, , ,

Friendly furry felines.  Everywhere. A nice site for the lonely cat lover.  Although Bob B would have a fit trying to get each cat spayed or neutered.  The obvious issue of cat care or lack thereof in Morocco is interesting. They severe a very practical purpose, and offer enjoyment for the residents where these cats reside.  While there are no cats riding in bags with name tags there are abundances of little “kitty hostels” consisting of cardboard boxes and fish carcasses.  Some lucky ones get a treat of milk now and again.

Cats are treated as a self sufficient and important part of urban life, instead of a fuzzy ball of foo-foo only here for us to watch sleep and purr.  They significantly reduce or help control the vermin population in citie cores, especially Medinas, which might otherwise be ideal breeding situations for the Muroidea family.

As in any part of the animal kingdom, the strong survive.  It is not uncommon to see many a cat with crusted shut eyes, or running noses or simply half dead, but you cannot help the cats.  Usually there is a super cute healthy one nearby to distract you from the dying ones but with the massive amount of street cats out there, you are bound to find sick ones too.  Overall I find it nice to see literally dozens of cats under tables and around the corner, and feel free to pet them (I have not been bitten, yet).  Oh, but make sure to wash your hands.


Never before have I been to a country so abundant with street cats! Usually, they seem pretty happy and healthy even if they are a bit dirty. However, sometimes you see a cat that really needs help. It’s pretty heartbreaking, but you have to realize that you can’t take in every cat. And other times, the kittens are just so adorable that you might want to take them with you for selfish reasons. But again, the same problem arises.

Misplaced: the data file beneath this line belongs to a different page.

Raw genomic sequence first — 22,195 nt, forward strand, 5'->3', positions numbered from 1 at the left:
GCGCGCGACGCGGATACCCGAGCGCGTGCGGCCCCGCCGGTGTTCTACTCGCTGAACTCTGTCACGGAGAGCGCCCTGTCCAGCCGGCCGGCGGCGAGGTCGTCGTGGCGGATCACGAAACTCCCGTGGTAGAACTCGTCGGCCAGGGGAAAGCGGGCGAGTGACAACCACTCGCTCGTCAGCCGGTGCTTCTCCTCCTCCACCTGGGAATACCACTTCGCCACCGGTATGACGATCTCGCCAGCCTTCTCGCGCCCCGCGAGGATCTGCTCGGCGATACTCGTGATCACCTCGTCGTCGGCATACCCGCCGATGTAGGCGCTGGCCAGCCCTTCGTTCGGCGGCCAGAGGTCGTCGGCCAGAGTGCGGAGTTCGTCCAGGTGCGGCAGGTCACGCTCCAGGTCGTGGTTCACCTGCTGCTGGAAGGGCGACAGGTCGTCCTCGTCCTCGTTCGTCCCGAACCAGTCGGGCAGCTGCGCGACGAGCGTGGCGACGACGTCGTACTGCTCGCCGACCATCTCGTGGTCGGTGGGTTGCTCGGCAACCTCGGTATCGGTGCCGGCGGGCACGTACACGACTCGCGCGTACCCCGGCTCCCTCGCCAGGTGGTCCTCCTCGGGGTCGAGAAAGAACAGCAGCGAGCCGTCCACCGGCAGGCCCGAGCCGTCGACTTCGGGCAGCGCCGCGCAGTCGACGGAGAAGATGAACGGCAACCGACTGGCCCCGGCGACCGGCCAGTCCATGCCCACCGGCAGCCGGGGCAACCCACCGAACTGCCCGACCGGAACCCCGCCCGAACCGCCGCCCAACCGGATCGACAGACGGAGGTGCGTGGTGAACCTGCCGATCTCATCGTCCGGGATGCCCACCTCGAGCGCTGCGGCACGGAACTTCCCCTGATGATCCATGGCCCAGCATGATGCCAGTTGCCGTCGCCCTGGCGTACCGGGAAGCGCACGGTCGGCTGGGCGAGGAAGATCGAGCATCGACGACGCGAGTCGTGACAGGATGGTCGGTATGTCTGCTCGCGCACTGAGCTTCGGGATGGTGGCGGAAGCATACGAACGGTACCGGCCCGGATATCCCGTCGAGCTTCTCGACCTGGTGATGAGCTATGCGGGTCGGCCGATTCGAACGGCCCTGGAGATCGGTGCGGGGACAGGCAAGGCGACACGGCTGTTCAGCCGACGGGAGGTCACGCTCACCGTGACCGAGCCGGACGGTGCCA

Walking home from work one day, I heard a meow coming from the bushes. It was a particularly cold and rainy day. I saw a white kitten shivering and lost. Its fur was all wet and its right eye glued shut. I wanted to bring it home with me. However, after giving it a bit of thought, I got into a taxi and went home. At home I kept thinking about this kitty – should I adopt it? Then I thought about the vet bills…shots, spaying/neutering, de-clawing, fixing the eye infection…
Needless to say, I decided against it.

The next day I bought a can of tuna for the kitten. I found it in the same place and fed him the food.  He was pretty hungry. I watched him eat for a bit, but it was only making me more sad. The third day, I took the bus home, maybe subconsciously trying to avoid seeing the kitty again.

Living in Morocco, you can’t have that attitude towards the street cats, or life will become depressing fast. Having said all of that, one of these days I may just adopt a street cat. After all, they are so darn cute!

– Stef

So here are photos of some favourites: